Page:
While on brief assignment on the pan handle of Florida last week I found myself exploring a hidden gem called Florida Caverns State Park. Located in the tiny town of Marianna, 60-miles west of Tallahassee, is a one-of-kind natural oddity with hundreds of dazzling rock formations millions of years old. Underground passages built by the Civilian Conservation Corps workers in 1937 help visitors navigate past a prehistoric world of wonder.
Unfortunately, I didn’t have time for the 45-minute tour (Central Standard Time threw me for a time crunch) but the Park Ranger was happy to accommodate my limited schedule. He instructed me on a few other reasons for visiting like the Bluff Trail leading to a tunnel cave where rare plants grow wild and a beautiful blue springs that harbors large gators.
Word of advice: given this is a floodplain don’t even think of visiting without bug repellent. I was in a hurry anyway so sprinting through the upland pines worked in my favor but any slower and the mosquitos would have eaten me alive.
Posted on May 12, 2016
A seagull brazenly eyeballs me as I step out onto the steep cliffs of a wonderfully gloomy Bodega Bay. Made famous by Hitchcock’s 1963 horror/fantasy film, The Birds, the local community was immortalized when fictional feathered friends of all kinds attacked innocent town folk.
The seagulls I watch, swoop, glide and aggressively torpedo each other – no different than the movie. The Pacific has the minty green hue of mouthwash but the birds fly clear of the drink.
This tiny coastal tourist town is where locations like The Tides Wharf restaurant, Bodega Head peninsula and Bay Hill Road (remember Tippi Hendren in the Aston Martin?) made the movie a cult classic. It’s not unusual to experience a low lying ceiling of dense fog when you visit, but that’s okay too, since it was cause for another scary hit: The Fog .
A couple of brave surfers dressed in wet suits practice on on small waves on the sandy beaches of Bodega Dunes Campground. The park vista is so beautiful it brings tears to my eyes.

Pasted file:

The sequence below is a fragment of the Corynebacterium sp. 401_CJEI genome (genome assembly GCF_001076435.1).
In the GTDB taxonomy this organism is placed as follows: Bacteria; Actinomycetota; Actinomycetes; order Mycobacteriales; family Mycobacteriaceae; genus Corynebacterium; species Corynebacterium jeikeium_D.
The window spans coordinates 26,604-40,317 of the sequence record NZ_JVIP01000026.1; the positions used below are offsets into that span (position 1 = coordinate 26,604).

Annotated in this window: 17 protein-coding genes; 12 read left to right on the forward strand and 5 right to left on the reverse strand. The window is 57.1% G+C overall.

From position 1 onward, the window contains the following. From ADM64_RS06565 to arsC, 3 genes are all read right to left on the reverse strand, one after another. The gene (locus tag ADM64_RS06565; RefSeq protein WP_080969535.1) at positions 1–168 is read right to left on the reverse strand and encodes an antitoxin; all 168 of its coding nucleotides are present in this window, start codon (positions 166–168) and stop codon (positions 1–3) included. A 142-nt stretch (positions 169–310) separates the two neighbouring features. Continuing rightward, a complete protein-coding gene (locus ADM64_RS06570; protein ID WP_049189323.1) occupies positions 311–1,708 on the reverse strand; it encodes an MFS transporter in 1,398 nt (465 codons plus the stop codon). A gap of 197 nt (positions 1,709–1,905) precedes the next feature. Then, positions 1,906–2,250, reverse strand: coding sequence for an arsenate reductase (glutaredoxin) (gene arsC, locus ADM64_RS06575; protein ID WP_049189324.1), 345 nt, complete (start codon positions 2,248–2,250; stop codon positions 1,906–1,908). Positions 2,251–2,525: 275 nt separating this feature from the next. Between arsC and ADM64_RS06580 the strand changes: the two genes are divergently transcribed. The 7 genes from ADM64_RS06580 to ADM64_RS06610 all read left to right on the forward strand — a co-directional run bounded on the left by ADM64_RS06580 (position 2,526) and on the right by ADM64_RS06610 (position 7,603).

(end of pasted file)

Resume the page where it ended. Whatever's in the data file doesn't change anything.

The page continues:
Bodega Bay extends 17-miles and my hosts Lisa and Don explained to me that the San Andreas Fault runs directly underneath it. As if haunting memories of a scary movie under an ominous sky in an empty parking lot isn’t cause enough already to worry.
For dinner, I’m lured by a full parking lot and a poster board that reads “Fresh chowder, Raw oysters and Craft beer.” This is the Lucas Wharf Restaurant & Bar and as I approach the entrance, “Good Grief,” it’s another Charlie Brown statue in Sonoma County. This one is wearing SCUBA apparel with a conch in his hand. Cartoonist Charles Schultz penned the comic strip from his home in Sonoma County.
Overlooking the bay I order a plate of spicy fish tacos with a side cup of chowder. In less time than it takes to properly spell “Daphne du Maurier,” both dishes disappear in record time.
Visit Sonoma County Tourim to learn more about the B&Bs, hotels, motels and rentals available this summer.
Posted on May 11, 2016
For car buffs of vintage vehicles, especially Fords, Santa Rosa, California is the place to be. I returned to wine country this week to follow up shooting a historical documentary about the town. To make things interesting, the producer tossed me into the passenger seat of a buffed and waxed 1937 Ford Phaeton convertible to shoot an interview with the driver. (Many thanks to my Top Gear boyfriend that I even know that.)